Processing the D300's RAW (NEF) files through Adobe Camera Raw (ACR) version 4.3.1 improved dynamic range by almost a full stop. Results were similar with both ACR's automatic settings and when fiddling with the sliders manually. (Do note though, that the level of manipulation done to achieve the results above will result in severe color artifacts on color images: This level of dynamic range is really only achievable on monochrome images.)

Dynamic Range, the bottom line:

The net result was that the D300 came in ahead of most other current DSLR models, although the margin from some of its closest competition (the Canon EOS-40D) was negligibly small. We were able to eke out considerably greater dynamic range via Adobe Camera Raw, but as always, it must be pointed out that the manipulations performed to achieve that are really only applicable to monochrome subjects: If you pull back that much data from RAW files, you'll inevitably end up getting color artifacts due to saturated sensor channels.

To get some perspective, here's a summary of the Nikon D300's dynamic range performance, and how it compares to other digital SLRs that we also have Imatest dynamic range data for. (Results are arranged in order of decreasing dynamic range at the "High" quality level.):

Dynamic Range (in f-stops) vs Image Quality
(At camera's minimum ISO)
Model 1.0
Fujifilm S3 Pro
(Adobe Camera Raw 2)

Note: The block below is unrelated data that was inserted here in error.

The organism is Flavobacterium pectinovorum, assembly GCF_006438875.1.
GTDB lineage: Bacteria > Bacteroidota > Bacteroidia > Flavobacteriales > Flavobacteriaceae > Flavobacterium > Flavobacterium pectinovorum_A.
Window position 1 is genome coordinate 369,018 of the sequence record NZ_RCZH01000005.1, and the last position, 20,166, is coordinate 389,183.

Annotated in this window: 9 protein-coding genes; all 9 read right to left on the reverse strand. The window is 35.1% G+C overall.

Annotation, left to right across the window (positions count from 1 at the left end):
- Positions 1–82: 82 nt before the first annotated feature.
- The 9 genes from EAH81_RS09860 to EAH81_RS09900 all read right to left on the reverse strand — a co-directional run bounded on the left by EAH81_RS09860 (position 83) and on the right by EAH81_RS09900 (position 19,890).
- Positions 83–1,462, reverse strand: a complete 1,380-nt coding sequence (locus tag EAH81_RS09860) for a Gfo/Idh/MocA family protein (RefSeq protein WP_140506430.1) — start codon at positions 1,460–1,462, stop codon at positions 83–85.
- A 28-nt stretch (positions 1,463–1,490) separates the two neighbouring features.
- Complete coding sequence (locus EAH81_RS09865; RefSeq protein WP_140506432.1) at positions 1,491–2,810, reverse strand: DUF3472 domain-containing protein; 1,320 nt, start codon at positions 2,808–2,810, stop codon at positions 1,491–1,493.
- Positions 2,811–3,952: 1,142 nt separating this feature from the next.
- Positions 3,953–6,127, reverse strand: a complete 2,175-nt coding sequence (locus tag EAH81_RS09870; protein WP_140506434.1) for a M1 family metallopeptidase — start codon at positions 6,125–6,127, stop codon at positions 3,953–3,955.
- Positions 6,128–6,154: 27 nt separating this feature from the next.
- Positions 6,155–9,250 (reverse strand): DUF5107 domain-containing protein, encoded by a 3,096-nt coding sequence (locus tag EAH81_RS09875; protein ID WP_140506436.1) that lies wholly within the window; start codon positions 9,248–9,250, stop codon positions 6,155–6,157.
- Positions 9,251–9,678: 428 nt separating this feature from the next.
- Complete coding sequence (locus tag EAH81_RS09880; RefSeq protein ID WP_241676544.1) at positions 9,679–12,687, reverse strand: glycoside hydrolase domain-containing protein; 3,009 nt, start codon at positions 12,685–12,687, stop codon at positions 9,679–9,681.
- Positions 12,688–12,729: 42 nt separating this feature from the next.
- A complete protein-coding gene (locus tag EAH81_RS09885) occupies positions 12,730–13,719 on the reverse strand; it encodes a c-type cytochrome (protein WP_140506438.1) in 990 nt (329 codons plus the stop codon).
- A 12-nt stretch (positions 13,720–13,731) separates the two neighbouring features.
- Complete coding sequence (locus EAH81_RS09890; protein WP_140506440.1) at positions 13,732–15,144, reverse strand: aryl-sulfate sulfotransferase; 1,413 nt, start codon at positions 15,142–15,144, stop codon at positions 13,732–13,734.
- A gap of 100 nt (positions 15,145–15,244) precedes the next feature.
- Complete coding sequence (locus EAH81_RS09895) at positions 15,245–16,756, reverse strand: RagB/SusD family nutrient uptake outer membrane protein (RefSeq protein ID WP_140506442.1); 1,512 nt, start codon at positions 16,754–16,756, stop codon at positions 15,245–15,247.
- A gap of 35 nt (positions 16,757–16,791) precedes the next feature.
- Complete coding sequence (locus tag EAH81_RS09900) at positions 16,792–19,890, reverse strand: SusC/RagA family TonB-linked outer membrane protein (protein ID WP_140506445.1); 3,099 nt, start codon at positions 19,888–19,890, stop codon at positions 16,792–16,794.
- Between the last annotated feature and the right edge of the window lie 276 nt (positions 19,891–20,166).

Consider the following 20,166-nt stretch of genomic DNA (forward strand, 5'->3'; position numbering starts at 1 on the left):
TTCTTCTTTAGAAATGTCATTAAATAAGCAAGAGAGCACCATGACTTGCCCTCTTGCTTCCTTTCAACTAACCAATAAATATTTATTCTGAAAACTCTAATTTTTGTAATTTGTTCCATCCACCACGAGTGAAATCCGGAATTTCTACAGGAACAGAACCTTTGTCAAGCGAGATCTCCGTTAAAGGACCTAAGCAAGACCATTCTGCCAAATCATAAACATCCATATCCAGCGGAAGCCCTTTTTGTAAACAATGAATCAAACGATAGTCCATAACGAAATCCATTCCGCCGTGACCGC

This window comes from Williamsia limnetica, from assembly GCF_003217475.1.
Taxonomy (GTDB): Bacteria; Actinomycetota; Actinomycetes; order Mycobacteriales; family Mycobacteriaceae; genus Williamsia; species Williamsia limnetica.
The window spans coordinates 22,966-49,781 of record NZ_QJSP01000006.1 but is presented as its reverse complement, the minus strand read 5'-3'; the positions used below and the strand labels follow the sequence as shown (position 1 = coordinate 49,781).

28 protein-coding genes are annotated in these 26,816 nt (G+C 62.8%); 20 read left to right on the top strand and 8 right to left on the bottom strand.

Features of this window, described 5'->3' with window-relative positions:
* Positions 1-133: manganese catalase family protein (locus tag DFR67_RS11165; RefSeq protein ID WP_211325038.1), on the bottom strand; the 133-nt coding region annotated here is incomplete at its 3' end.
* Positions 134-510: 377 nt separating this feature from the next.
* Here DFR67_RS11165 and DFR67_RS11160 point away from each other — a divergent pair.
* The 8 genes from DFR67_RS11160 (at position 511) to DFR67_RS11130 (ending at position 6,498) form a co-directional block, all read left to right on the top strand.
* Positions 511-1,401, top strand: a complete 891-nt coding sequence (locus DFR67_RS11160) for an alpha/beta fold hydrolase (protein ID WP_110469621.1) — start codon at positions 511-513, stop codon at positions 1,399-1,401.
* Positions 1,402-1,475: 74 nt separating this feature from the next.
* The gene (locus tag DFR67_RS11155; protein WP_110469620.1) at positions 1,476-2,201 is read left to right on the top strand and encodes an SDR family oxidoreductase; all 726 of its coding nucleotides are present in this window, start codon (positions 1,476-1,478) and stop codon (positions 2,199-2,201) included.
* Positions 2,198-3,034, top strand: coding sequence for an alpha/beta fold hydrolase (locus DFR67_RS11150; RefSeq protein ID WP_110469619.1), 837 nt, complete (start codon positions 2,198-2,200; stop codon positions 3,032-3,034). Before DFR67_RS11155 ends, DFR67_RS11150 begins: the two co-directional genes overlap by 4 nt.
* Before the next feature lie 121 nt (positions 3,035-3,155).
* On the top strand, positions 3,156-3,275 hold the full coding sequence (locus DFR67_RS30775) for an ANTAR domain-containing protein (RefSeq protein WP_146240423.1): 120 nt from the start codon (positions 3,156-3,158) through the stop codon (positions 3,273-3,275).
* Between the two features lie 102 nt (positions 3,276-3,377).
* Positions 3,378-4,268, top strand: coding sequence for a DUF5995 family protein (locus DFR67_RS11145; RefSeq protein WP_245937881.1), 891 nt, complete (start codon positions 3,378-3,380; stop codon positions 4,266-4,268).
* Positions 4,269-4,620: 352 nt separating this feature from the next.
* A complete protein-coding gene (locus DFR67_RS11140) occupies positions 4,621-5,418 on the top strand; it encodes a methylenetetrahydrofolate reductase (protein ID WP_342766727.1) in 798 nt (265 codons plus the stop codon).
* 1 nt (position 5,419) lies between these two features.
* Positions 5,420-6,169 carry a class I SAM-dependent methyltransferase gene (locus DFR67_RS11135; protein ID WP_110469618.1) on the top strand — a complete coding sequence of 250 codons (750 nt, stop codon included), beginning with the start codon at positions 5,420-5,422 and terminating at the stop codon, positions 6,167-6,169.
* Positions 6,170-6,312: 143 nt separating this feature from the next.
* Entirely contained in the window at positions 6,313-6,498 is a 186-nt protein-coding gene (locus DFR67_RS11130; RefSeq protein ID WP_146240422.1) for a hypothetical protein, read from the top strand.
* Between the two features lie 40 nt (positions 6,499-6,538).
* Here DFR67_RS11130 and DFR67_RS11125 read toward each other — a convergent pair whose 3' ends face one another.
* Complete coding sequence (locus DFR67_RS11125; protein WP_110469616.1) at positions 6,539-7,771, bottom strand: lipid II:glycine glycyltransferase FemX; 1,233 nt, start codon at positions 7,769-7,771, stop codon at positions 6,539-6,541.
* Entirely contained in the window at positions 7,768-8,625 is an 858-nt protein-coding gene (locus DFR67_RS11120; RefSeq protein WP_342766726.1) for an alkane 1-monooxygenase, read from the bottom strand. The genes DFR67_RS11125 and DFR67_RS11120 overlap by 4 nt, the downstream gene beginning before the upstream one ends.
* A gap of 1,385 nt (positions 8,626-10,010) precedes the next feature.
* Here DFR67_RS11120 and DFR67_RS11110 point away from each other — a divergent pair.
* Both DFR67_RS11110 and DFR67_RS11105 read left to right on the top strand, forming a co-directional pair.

12.1 11.7 10.7 9.0
Nikon D40x
(Adobe Camera Raw 4.1)
12.0 10.9 10.3 8.9
Nikon D300
(Adobe Camera Raw 4.3.1)
11.4 10.9 9.87 8.45
Nikon D40
(Adobe Camera Raw 4.1)
11.9 10.9 9.89 8.3
Pentax K-100D
(Adobe Camera Raw 3.6)
11.3 10.3 9.51 8.23
Pentax K10D
(Adobe Camera Raw 3.7)
10.6 10.0 9.29 8.19
Canon EOS-1Ds Mark II
(Adobe Camera Raw 3)
11.2 10.3 9.4 8.14
Nikon D40x 10.8 10.0 9.42 8.04
Fujifilm S3 Pro -- 9.9 9.4 7.94
Canon Digital Rebel XTi
(Adobe Camera Raw 3.6)
10.8 9.88 9.18 7.84
Canon EOS-5D
(Adobe Camera Raw 3)
11.0 10.4 9.21 7.83
Canon EOS-40D
(Adobe Camera Raw 4.2)
11.2 10.1 9.26 7.72
Canon EOS-5D
(Camera JPEG)
10.2 9.68 8.82 7.65
Nikon D200
(Adobe Camera Raw 3)
10.6 9.65 8.96 7.61
Nikon D80
(Adobe Camera Raw 3.6)
11.1 10.4 9.42 7.51
Olympus E510
(Adobe Camera Raw 4.1)
10.0 9.43 8.64 7.46
Nikon D300
(Camera JPEG)
-- -- 8.70 7.44
Pentax K10D -- 9.49 8.88 7.44
Canon EOS-40D
(Camera JPEG)
10.6 9.52 8.78 7.42
Nikon D50 10.7 9.93 8.70 7.36
Canon EOS 20D 10.3 9.66 8.85 7.29
Nikon D40 10.4 9.8 8.89 7.28
Nikon D80
(Camera JPEG)
10.1 9.43 8.48 7.12
Canon Digital Rebel XT 10.3 9.51 8.61 7.11
Nikon D200
(Camera JPEG)
-- 9.07 8.36 7.11
Olympus EVOLT 10.8 9.26 8.48 7.07
Olympus E410
(Adobe Camera Raw 4.1)
10.2 9.4 8.24 7.05
Canon Digital Rebel XTi
(Camera JPEG)
9.83 9.10 8.27 7.04
Canon EOS-1Ds Mark II